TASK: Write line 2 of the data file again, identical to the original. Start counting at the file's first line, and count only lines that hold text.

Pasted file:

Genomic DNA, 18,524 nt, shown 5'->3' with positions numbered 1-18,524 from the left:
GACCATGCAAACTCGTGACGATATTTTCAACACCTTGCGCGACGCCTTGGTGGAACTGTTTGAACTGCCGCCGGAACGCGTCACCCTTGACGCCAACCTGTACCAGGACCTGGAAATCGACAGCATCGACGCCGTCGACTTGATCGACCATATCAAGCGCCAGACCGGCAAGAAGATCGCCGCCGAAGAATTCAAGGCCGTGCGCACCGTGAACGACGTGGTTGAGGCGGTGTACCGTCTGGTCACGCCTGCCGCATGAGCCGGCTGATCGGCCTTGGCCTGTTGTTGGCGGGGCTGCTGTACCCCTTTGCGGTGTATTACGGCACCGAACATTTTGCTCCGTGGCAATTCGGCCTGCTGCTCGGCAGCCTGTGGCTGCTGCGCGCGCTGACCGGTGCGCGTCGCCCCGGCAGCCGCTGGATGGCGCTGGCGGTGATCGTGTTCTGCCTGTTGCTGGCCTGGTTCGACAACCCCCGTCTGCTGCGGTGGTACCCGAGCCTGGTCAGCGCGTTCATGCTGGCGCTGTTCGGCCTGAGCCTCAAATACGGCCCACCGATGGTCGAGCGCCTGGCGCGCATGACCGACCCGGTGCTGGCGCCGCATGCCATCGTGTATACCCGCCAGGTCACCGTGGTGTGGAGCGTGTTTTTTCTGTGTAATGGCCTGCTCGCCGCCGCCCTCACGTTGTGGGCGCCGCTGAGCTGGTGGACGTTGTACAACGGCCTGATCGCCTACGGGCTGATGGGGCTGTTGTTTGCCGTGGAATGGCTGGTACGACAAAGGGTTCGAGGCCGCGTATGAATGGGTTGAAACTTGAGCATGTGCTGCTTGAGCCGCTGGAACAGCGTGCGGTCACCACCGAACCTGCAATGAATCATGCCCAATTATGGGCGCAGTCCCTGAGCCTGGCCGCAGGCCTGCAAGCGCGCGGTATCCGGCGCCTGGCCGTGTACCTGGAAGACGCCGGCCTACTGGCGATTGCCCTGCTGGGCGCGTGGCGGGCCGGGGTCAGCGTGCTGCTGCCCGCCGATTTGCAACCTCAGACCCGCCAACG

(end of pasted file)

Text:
GACCATGCAAACTCGTGACGATATTTTCAACACCTTGCGCGACGCCTTGGTGGAACTGTTTGAACTGCCGCCGGAACGCGTCACCCTTGACGCCAACCTGTACCAGGACCTGGAAATCGACAGCATCGACGCCGTCGACTTGATCGACCATATCAAGCGCCAGACCGGCAAGAAGATCGCCGCCGAAGAATTCAAGGCCGTGCGCACCGTGAACGACGTGGTTGAGGCGGTGTACCGTCTGGTCACGCCTGCCGCATGAGCCGGCTGATCGGCCTTGGCCTGTTGTTGGCGGGGCTGCTGTACCCCTTTGCGGTGTATTACGGCACCGAACATTTTGCTCCGTGGCAATTCGGCCTGCTGCTCGGCAGCCTGTGGCTGCTGCGCGCGCTGACCGGTGCGCGTCGCCCCGGCAGCCGCTGGATGGCGCTGGCGGTGATCGTGTTCTGCCTGTTGCTGGCCTGGTTCGACAACCCCCGTCTGCTGCGGTGGTACCCGAGCCTGGTCAGCGCGTTCATGCTGGCGCTGTTCGGCCTGAGCCTCAAATACGGCCCACCGATGGTCGAGCGCCTGGCGCGCATGACCGACCCGGTGCTGGCGCCGCATGCCATCGTGTATACCCGCCAGGTCACCGTGGTGTGGAGCGTGTTTTTTCTGTGTAATGGCCTGCTCGCCGCCGCCCTCACGTTGTGGGCGCCGCTGAGCTGGTGGACGTTGTACAACGGCCTGATCGCCTACGGGCTGATGGGGCTGTTGTTTGCCGTGGAATGGCTGGTACGACAAAGGGTTCGAGGCCGCGTATGAATGGGTTGAAACTTGAGCATGTGCTGCTTGAGCCGCTGGAACAGCGTGCGGTCACCACCGAACCTGCAATGAATCATGCCCAATTATGGGCGCAGTCCCTGAGCCTGGCCGCAGGCCTGCAAGCGCGCGGTATCCGGCGCCTGGCCGTGTACCTGGAAGACGCCGGCCTACTGGCGATTGCCCTGCTGGGCGCGTGGCGGGCCGGGGTCAGCGTGCTGCTGCCCGCCGATTTGCAACCTCAGACCCGCCAACG